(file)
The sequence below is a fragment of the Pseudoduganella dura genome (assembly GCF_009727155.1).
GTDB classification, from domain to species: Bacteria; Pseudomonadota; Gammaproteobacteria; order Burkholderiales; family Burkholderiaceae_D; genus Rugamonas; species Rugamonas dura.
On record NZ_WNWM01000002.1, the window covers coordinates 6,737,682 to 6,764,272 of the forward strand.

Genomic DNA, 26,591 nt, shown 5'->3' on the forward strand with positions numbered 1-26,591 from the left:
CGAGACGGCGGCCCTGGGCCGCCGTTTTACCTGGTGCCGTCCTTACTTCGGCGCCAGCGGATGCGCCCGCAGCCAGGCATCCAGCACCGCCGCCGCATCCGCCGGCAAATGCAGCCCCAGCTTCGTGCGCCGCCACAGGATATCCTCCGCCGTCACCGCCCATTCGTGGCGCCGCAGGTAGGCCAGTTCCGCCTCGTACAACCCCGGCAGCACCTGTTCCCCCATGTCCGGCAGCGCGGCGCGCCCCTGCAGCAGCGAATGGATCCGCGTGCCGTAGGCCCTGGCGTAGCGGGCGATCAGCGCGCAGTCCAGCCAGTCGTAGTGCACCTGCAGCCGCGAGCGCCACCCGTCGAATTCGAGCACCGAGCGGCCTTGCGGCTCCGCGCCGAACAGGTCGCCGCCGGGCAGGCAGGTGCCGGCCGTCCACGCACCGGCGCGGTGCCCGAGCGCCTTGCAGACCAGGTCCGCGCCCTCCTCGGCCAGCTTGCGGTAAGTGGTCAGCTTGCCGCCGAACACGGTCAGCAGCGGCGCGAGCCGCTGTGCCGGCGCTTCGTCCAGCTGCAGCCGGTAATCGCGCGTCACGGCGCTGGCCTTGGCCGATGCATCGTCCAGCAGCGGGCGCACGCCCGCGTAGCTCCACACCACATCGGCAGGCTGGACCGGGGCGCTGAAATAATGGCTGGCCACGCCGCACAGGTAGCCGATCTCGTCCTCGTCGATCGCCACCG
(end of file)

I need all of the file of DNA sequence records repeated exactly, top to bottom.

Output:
The sequence below is a fragment of the Pseudoduganella dura genome (assembly GCF_009727155.1).
GTDB classification, from domain to species: Bacteria; Pseudomonadota; Gammaproteobacteria; order Burkholderiales; family Burkholderiaceae_D; genus Rugamonas; species Rugamonas dura.
On record NZ_WNWM01000002.1, the window covers coordinates 6,737,682 to 6,764,272 of the forward strand.

Genomic DNA, 26,591 nt, shown 5'->3' on the forward strand with positions numbered 1-26,591 from the left:
CGAGACGGCGGCCCTGGGCCGCCGTTTTACCTGGTGCCGTCCTTACTTCGGCGCCAGCGGATGCGCCCGCAGCCAGGCATCCAGCACCGCCGCCGCATCCGCCGGCAAATGCAGCCCCAGCTTCGTGCGCCGCCACAGGATATCCTCCGCCGTCACCGCCCATTCGTGGCGCCGCAGGTAGGCCAGTTCCGCCTCGTACAACCCCGGCAGCACCTGTTCCCCCATGTCCGGCAGCGCGGCGCGCCCCTGCAGCAGCGAATGGATCCGCGTGCCGTAGGCCCTGGCGTAGCGGGCGATCAGCGCGCAGTCCAGCCAGTCGTAGTGCACCTGCAGCCGCGAGCGCCACCCGTCGAATTCGAGCACCGAGCGGCCTTGCGGCTCCGCGCCGAACAGGTCGCCGCCGGGCAGGCAGGTGCCGGCCGTCCACGCACCGGCGCGGTGCCCGAGCGCCTTGCAGACCAGGTCCGCGCCCTCCTCGGCCAGCTTGCGGTAAGTGGTCAGCTTGCCGCCGAACACGGTCAGCAGCGGCGCGAGCCGCTGTGCCGGCGCTTCGTCCAGCTGCAGCCGGTAATCGCGCGTCACGGCGCTGGCCTTGGCCGATGCATCGTCCAGCAGCGGGCGCACGCCCGCGTAGCTCCACACCACATCGGCAGGCTGGACCGGGGCGCTGAAATAATGGCTGGCCACGCCGCACAGGTAGCCGATCTCGTCCTCGTCGATCGCCACCG